Driving westward from Málaga along the Costa del Sol, sooner or later you spot Gibraltar
To the ancient Greeks and Romans, Gibraltar was one of the Pillars of Hercules, (the other is the huge mountain
Jebel Musa in Morocco), and marked the mythical edge to the known world. These days the pillars mark the entrance to the Mediterranean Sea and just 25 kilometres separate
the two continents on either side of the Straits of Gibraltar. Gibraltar was inhabited long before the Greeks and Romans however. 50,000 years ago, give or take a few,
Neanderthal man wandered the Rock as skulls found in 1848 and 1928 bear testament. Gibraltar was to change hands often over the ensuing centuries. The Phoenicians and ancient
Greeks inhabited the rock and later it became the initial landing point for the Islamic invasion which was to shape so much of Andalucía's history. From AD 711 to 1462 the
Muslims held Morocco in a vice-like grip until Castile took it from them. In 1704 an Anglo-Dutch fleet captured the Rock and in 1713 Spain signed on the dotted line to
officially hand Gibraltar to the English. This did not stop attempts to regain it, but the Brits stood their ground and developed it into an important naval base and to this
day the British Navy continue to use Gibraltar. There is still a lot of bad feeling between the English and Spanish governments over sovereignty of Gibraltar - under Franco
the relationship was so icy that, in 1967, the border was closed. It didn't re-open again until 1985, 10 years after Franco's death. Although Britain still holds sovereignty
over the Rock, Gibraltar now governs itself and has its own parliament. Spain continues to throw the odd fly in the political soup and this is most evident by the time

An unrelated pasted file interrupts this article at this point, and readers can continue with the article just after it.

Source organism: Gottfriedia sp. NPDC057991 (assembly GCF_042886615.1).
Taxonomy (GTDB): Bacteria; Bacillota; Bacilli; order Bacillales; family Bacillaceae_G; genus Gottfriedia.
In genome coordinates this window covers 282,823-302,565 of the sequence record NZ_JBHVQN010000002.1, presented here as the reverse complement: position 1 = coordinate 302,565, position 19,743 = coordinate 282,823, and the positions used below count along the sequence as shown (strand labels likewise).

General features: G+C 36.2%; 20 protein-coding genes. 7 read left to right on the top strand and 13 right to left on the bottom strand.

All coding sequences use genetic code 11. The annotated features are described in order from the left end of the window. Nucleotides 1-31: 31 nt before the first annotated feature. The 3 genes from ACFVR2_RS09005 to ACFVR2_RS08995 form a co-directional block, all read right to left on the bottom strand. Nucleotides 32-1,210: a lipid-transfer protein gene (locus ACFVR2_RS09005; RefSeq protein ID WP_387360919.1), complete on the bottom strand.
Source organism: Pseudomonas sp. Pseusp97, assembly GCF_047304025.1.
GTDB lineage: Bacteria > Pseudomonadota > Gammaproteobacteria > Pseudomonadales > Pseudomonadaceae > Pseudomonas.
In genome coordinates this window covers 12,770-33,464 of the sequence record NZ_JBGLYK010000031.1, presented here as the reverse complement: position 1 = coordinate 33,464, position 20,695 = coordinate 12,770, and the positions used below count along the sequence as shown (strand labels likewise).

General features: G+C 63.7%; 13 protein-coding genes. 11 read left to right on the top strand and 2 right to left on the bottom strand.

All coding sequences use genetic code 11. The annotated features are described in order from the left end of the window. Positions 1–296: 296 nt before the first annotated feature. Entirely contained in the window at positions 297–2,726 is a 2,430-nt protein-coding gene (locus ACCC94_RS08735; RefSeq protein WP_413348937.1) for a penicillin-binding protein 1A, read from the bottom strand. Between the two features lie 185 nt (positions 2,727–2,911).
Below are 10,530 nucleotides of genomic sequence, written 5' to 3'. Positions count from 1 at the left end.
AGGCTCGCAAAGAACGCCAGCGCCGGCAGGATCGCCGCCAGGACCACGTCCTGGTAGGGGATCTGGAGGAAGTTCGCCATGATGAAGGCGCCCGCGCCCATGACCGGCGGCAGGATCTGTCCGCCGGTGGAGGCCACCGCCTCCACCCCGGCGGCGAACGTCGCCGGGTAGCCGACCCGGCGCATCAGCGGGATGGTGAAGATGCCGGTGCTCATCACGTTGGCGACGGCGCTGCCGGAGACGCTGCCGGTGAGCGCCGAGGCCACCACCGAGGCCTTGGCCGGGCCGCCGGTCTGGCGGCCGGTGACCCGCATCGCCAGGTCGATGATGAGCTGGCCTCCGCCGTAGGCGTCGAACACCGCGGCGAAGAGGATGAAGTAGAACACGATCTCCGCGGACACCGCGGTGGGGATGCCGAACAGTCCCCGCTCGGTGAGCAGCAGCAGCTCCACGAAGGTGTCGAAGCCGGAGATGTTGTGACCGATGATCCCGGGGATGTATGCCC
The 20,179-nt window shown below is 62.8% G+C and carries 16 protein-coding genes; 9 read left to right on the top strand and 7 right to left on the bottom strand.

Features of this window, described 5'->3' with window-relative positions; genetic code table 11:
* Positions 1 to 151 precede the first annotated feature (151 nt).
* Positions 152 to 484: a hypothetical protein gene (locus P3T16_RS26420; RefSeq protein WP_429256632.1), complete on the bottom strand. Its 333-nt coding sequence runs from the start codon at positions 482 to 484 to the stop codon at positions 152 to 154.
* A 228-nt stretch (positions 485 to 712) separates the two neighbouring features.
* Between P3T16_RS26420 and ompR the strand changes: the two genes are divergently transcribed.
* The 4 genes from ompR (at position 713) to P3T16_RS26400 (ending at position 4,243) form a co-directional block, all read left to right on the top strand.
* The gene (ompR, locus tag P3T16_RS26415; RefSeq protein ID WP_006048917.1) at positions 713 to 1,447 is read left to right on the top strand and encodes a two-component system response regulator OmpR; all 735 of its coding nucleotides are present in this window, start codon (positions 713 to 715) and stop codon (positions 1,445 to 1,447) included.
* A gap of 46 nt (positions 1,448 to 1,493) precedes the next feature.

consuming custom checks when leaving by vehicle - the cause of lengthy queues when crossing from Gibraltar to Spain.
Enough of history - OK! Today Gibraltar is home to around 29,000 people, most of whom are classed as Gibraltarians and the population speaks a strange form of Spanglish.
It is not unusual for the residents of the Rock to slip between Spanish and English mid sentence and both languages are spoken with distinctive accents. The Rock which rises
to a height of 462 metres and is 5km long and 1.6km at its widest doesn't leave many flat surfaces on which to live and Gibraltar town is not a big place. It is decidedly
English with Real Ale served up in its many pubs, fish and chips, and joy of joys for many Costa del Sol residents - a Safeway and Marks and Spencer! Gibraltar is tax free
so retail therapy is a must when visiting although you may want to do your sight- seeing before getting weighed down with shopping bags.
A good way to see the Upper Rock is to take one of the organised taxi tours. The drivers are usually well versed in Gibraltar's history and will take you around the Nature
Reserve's sights whilst filling you in on useful information at the same time. If you are a keen bird-watcher then make sure to pack your binoculars, as the Strait is a key
point of passage for raptors, storks and other migrators between Africa and Europe. Outbound flights (southern migrations) occur between late July and early November and
inbound flyers can be spotted between mid February and early June. It has been known for as many as 3,000 storks to congregate to cross the Strait of Gibraltar at one time
so a decent hat may also be a good idea!
Probably the most famous inhabitants
of Gibraltar all live high up on the Rock - a large colony of Barbary Apes and the only wild primates in Europe. The Ape's Den will
definitely be a stop off point on your tour, or if you go it alone the Den is near the middle cable car station. Legend has it that when the monkeys disappear from Gibraltar,